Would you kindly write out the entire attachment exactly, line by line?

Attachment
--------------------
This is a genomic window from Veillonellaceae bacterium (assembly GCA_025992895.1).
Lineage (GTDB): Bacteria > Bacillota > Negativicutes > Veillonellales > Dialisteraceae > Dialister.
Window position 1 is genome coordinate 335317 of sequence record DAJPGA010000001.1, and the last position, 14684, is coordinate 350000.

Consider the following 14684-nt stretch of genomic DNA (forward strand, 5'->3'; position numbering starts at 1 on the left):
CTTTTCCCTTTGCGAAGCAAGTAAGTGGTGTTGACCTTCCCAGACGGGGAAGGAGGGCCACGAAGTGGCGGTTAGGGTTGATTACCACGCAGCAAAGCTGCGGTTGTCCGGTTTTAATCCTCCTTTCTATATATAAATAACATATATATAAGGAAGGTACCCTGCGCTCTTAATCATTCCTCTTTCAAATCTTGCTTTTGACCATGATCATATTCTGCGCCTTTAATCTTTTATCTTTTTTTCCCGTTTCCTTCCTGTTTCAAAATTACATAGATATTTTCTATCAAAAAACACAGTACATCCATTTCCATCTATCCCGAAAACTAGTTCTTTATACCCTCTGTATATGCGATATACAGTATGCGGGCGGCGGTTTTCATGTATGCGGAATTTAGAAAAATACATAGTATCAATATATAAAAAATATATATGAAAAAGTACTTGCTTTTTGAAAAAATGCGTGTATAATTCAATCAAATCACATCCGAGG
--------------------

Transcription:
This is a genomic window from Veillonellaceae bacterium (assembly GCA_025992895.1).
Lineage (GTDB): Bacteria > Bacillota > Negativicutes > Veillonellales > Dialisteraceae > Dialister.
Window position 1 is genome coordinate 335317 of sequence record DAJPGA010000001.1, and the last position, 14684, is coordinate 350000.

Consider the following 14684-nt stretch of genomic DNA (forward strand, 5'->3'; position numbering starts at 1 on the left):
CTTTTCCCTTTGCGAAGCAAGTAAGTGGTGTTGACCTTCCCAGACGGGGAAGGAGGGCCACGAAGTGGCGGTTAGGGTTGATTACCACGCAGCAAAGCTGCGGTTGTCCGGTTTTAATCCTCCTTTCTATATATAAATAACATATATATAAGGAAGGTACCCTGCGCTCTTAATCATTCCTCTTTCAAATCTTGCTTTTGACCATGATCATATTCTGCGCCTTTAATCTTTTATCTTTTTTTCCCGTTTCCTTCCTGTTTCAAAATTACATAGATATTTTCTATCAAAAAACACAGTACATCCATTTCCATCTATCCCGAAAACTAGTTCTTTATACCCTCTGTATATGCGATATACAGTATGCGGGCGGCGGTTTTCATGTATGCGGAATTTAGAAAAATACATAGTATCAATATATAAAAAATATATATGAAAAAGTACTTGCTTTTTGAAAAAATGCGTGTATAATTCAATCAAATCACATCCGAGG